2.1 On code – From us but not us
For the first time in human history, we’ve a new pivotal relationship in our lives. It’s with the digital world and with code.
Code is a dominant force created by humans. At the same time, it is something else, quite radically different from ourselves. Never before have we co-existed with an intelligent, inorganic life this way.
The digital world is a place that we humans are likely to be connected to, in some way or another now, forever more. As an operating environment, this may have a profound effect upon us. It may alter who we are and our conscious sense of what we want out of life.
Unsettling, maybe even scary as that may sound, the genie is out of the bottle. We are in gestation as the first children of the Digital Era.
In the context of the chronicles of time, early development is where we are with the Web. We are the embryos in its great placenta, the first forms of digital life.
When we become embodied media beacons, when our interactions are distilled into ‘Likes’ and ‘+1’s’ and aggregated as data, it is hard to be certain where we are headed. It’s not clear whether our senses will be enhanced by technology, or discreetly obliterated by it.
We have a choice about what it is to be digital, and we can play an active part in shaping that choice.
Born into the Digital Era we, and the generations that come after us, have a human birthright to protect. It will be sustained by us finding out what makes us better at being human in the digital age, and doing so in a way that combines the curiosity of children with the wisdom of elders.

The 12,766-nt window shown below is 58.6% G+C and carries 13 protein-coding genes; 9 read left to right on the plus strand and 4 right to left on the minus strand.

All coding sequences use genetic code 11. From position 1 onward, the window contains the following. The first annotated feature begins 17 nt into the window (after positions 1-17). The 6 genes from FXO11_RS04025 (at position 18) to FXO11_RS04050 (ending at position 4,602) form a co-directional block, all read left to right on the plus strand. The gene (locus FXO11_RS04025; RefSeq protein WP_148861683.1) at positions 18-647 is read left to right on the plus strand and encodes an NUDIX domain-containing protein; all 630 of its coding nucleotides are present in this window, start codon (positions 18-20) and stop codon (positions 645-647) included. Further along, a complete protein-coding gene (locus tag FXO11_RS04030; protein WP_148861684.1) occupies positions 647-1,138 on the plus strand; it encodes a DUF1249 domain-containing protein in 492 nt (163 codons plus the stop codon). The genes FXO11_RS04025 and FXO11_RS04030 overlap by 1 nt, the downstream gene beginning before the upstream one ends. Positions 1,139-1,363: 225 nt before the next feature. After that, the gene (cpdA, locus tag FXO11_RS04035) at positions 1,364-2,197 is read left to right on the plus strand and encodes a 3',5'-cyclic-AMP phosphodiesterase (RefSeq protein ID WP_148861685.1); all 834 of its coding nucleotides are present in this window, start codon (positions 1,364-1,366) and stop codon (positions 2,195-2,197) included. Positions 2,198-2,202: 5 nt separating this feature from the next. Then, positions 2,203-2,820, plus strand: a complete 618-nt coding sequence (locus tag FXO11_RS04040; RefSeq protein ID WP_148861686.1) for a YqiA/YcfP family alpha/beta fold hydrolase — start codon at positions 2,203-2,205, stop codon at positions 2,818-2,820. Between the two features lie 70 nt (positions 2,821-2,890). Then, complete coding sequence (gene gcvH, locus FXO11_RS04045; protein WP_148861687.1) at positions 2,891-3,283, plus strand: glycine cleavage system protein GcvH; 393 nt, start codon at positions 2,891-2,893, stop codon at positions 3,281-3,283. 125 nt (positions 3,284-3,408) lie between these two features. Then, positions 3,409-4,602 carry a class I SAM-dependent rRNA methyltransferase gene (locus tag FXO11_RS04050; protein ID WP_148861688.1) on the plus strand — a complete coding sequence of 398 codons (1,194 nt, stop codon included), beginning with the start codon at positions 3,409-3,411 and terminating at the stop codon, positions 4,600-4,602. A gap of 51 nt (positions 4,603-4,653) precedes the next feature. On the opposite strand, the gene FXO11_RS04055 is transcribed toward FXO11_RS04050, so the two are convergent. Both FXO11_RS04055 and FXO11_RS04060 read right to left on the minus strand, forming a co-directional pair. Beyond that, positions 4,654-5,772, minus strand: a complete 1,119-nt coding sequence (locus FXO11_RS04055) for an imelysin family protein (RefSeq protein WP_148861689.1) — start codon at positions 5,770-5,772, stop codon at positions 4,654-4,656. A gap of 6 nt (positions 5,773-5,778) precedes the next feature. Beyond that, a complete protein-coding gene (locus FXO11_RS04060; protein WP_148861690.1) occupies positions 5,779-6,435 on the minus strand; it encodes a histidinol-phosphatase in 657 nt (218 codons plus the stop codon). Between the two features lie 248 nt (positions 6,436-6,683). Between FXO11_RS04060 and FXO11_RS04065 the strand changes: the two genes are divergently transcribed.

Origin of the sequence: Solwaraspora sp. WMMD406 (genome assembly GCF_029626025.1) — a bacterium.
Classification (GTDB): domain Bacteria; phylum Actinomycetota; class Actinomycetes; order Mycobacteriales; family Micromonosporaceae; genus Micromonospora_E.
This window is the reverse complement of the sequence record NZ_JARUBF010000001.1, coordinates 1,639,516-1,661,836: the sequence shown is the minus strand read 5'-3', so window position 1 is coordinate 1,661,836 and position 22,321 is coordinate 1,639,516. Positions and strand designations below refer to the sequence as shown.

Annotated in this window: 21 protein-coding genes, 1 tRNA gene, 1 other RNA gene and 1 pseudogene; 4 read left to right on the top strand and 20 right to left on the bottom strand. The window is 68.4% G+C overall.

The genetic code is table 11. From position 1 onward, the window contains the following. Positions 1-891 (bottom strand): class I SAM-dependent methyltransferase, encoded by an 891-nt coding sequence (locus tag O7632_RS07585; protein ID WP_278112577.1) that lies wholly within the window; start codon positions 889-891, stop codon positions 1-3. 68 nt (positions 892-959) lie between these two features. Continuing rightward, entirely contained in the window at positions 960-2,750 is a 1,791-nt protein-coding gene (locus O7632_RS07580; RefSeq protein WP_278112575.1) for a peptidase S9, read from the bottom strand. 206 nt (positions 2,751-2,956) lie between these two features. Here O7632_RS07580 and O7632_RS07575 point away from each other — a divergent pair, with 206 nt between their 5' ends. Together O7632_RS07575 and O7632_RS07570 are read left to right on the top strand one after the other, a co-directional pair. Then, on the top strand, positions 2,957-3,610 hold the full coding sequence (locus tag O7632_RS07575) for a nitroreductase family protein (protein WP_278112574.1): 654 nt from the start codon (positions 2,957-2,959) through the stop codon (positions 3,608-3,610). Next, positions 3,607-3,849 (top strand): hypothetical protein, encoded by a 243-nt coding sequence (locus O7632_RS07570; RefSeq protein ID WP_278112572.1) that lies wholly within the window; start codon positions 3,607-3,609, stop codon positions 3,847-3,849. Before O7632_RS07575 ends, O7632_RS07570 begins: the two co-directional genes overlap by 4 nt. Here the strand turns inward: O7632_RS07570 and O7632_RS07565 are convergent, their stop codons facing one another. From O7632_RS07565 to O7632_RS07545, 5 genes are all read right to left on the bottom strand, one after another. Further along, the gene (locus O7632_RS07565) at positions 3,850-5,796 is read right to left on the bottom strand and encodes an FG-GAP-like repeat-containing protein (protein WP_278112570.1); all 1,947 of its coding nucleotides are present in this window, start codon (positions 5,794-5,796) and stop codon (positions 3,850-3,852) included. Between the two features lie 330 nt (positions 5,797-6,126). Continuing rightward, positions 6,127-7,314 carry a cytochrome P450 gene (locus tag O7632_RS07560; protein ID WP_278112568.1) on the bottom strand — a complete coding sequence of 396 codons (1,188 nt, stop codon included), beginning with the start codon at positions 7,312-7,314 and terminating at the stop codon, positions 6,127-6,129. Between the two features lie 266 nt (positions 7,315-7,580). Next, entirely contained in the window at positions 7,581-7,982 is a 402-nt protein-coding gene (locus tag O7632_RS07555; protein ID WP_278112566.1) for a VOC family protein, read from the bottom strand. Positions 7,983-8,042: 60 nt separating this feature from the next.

Children today are active online as part of their nature. Those born now will have a data footprint that records their actions and activity in the tiniest detail throughout the whole of their lives.
Technology will soon be capable of capturing their every twitch and gesture they make through their wearable devices.
These children’s interactions with the world will be monitored. So will what they think and feel if they share it. But how well will these online existences be able to capture deep, moving moments, what matters to us as individuals, the experiences that make us tingle, the magic epiphanies and insights that light us up in wonder about how we can see the world?
The formative moments that are part of the white heat and the thrill of life are not machine made; these, too, should be allowed to shape us and make an impact as part of our memory.
How well is code going to add to our human heritage? How well is it going to help us understand the passage of time and what it teaches us, and how is it going to make us better as humans? It’s hard to tell right now.
What we do know is that we’re forming an umbilical connection to it.
If you are reading this, you’re a witness to the first stages of connected life, the time when we first emerge as a wired-up species.
As the digital environment matures, what’s the ideal blend of humanity and machine… and where do we start in co-creating it with technology?